(Reuters) – The Kremlin hit back on Friday at calls by Polish Prime Minister Mateusz Morawiecki to “root out” Russia’s “monstrous ideology”.
“This is the quintessence of that hatred towards Russians that has regrettably, like a metastasis, infected the entire Polish leadership and, in many ways, Polish society,” Kremlin spokesperson Dmitry Peskov told reporters in briefing.
Morawiecki had said Russian President Vladimir Putin was more dangerous than either Adolf Hitler or Josef Stalin because of the advanced weapons at his disposal, in a column for Britain’s Telegraph newspaper on Tuesday.
“This shocking statement, unfortunately, is hysterical and unacceptable,” Peskov said.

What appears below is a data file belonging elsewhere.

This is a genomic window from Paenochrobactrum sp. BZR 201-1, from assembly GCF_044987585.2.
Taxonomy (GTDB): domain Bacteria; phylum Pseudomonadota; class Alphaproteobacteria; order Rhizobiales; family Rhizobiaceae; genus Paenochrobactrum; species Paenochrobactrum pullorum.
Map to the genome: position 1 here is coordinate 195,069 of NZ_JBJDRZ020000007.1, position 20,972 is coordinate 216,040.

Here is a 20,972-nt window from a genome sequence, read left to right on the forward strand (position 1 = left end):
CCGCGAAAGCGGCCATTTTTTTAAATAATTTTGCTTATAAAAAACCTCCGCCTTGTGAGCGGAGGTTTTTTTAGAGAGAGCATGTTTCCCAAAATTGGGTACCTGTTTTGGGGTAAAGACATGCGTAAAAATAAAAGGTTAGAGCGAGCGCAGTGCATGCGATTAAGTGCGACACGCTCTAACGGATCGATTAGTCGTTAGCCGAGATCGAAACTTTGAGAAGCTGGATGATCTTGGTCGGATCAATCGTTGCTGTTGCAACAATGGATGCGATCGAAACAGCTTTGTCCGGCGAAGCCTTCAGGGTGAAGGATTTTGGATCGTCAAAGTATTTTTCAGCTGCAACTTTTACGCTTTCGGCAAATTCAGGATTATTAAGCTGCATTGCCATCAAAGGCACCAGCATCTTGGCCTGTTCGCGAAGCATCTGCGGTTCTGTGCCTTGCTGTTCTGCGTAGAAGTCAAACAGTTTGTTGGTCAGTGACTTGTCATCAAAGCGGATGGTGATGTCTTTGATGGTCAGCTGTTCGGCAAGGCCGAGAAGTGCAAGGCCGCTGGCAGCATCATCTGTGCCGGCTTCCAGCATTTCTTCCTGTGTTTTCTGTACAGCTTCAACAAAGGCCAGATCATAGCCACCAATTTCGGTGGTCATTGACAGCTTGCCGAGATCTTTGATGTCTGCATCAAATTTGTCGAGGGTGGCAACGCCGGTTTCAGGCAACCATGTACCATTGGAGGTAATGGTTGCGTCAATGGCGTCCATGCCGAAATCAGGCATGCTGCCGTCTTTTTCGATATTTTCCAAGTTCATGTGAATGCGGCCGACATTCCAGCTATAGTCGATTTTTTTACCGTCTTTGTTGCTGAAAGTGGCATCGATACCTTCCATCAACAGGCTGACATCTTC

Relations between NATO member Poland and Russia, already tense, have sunk even lower since Russia sent troops into Ukraine, Poland’s neighbour, on Feb. 24.
Of the 6 million people who have fled Ukraine, more than half have crossed into Poland.
Warsaw has consistently argued for tougher Western sanctions on Moscow and has expelled 45 Russian diplomats, prompting a tit-for-tat response from Moscow.
The Russian ambassador was doused with red paint by protesters on Monday as he laid a wreath at the Soviet Military Cemetery in Warsaw.
Russia has demanded an official apology and warned of “further steps” if it is not satisfied with Poland’s response.
(Reporting by Reuters; Editing by Kevin Liffey)